The first week in September, plants must return to indoor life.  Mine return to the guestroom. Since poinsettias  are short-day, long-night plants, to bloom they must have definite darkness for at least seventy days. And that darkness must not be interrupted by so much as the gleam of a street lamp.  I set them inside the cabinet that forms a broad sill for the window, where their dark schedule is 8pm to 8am.

With this routine, you can count on  your investment of one Christmas to pay rich dividends for  Christmasses to come. And let me tell you — the satisfaction of reblooming a poinsettia is substantial indeed.

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Related Posts:
Solanum psuedocapsicum: The “Christmas Cherry”
Kalanchoe: Blooms on Demand
Paperwhites & Other Tropical Bulbs on a Water Diet

Comments

  1. James says:

    I've never had luck with poinsettias. That's probably because my house is too dry in winter. But your plants look wonderful. I especially like the window picture.

  2. Samantha says:

    Something about that window reminds me of the old South. Maybe the poinsettias, maybe the urn…can't quite put my finger on it. Do you notice this, Kevin?

  3. Samantha – yes, I did! Must be the red poinsettias, which we are so accustomed to seeing in association with evergreen boughs and Christmas trees. They look entirely different, and, I'll admit, entirely acceptable, in the after-the-holidays-window-garden! Guess I'll have to change my tune about the reds!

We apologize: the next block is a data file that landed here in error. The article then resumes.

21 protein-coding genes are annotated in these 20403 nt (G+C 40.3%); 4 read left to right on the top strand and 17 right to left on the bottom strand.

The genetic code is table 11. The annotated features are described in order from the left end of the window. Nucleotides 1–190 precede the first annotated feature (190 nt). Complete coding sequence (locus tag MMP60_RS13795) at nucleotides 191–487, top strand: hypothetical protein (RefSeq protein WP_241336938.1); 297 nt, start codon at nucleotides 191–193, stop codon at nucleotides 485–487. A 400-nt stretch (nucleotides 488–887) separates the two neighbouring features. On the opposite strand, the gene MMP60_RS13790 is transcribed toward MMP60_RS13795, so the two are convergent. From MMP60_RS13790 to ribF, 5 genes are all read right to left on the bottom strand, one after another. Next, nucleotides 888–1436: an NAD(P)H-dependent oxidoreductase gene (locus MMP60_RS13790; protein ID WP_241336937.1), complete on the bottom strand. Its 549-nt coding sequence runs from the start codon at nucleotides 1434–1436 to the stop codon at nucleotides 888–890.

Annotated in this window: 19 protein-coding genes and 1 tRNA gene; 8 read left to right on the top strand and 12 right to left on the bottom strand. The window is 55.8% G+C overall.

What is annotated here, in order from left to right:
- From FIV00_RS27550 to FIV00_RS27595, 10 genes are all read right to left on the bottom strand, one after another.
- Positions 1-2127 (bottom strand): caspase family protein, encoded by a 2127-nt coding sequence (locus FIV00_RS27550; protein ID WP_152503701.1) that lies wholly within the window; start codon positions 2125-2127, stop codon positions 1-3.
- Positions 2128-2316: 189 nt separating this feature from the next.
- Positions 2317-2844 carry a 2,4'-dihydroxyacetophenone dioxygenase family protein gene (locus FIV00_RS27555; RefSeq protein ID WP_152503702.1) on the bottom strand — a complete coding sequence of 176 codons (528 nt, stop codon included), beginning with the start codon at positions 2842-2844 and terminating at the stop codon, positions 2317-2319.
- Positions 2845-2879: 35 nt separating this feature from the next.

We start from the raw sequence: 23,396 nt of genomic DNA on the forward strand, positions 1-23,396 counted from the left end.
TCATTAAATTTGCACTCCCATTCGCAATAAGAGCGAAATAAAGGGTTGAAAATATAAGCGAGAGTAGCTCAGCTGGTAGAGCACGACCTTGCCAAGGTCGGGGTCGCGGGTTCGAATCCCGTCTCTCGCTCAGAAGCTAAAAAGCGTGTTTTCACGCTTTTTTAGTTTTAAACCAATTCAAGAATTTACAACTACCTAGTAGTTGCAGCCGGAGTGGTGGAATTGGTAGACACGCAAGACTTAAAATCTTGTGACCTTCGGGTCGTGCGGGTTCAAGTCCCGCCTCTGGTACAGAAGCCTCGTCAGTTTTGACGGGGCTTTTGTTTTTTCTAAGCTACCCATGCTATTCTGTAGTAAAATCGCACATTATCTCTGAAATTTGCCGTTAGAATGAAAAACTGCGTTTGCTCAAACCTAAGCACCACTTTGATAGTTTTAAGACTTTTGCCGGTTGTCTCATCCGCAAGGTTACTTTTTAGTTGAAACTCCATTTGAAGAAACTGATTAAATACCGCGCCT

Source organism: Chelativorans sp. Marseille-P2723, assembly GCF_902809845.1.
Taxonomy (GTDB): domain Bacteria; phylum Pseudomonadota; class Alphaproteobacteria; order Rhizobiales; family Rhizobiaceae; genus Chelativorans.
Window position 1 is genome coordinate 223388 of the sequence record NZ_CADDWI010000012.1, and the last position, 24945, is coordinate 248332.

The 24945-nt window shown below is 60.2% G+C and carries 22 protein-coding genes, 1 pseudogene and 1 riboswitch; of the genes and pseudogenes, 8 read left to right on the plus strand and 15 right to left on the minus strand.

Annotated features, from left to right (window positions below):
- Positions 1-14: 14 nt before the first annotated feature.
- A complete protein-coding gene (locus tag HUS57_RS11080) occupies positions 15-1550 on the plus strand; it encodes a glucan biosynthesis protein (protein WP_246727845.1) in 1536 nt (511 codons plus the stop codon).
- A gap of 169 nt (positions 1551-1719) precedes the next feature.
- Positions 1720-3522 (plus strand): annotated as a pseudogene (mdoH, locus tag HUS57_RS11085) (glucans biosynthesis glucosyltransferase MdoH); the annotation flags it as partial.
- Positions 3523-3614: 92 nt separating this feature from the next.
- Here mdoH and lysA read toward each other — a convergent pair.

4. Carol says:

    Kevin, what are the other plants in your guestroom window? I think I spot a fancy leaf geranium at the rear of the window.

  5. Carol – YES! That is the fancy-leaved Pelargonium 'Mrs. Henry Cox,' a beauty in all seasons. Also on the guestroom sill is the Christmas Rose, Helleborus niger; Narcissus paperwhites and Sweet Olive, Osmanthus fragrans.

    First shelf, flanking the two red poinsettias, is a white kalanchoe. Second shelf, a dusty rose poinsettia, between pots of hoya. The hoya vines are trained on wire, to serve as a frame for this simple but satisfying window garden.

  6. Anne says:

    The heleboris looks lovely in the window display!!!!!!

  7. Sue says:

    Thanks for the tips Kevin. I purchased 3 pink poinsettias and predictably the leaves are starting to fall. I will follow your suggestions and see if I can “weather them over”.
    do you mist for humidity or will it harm the bracts? Sue

  8. Anne – thanks!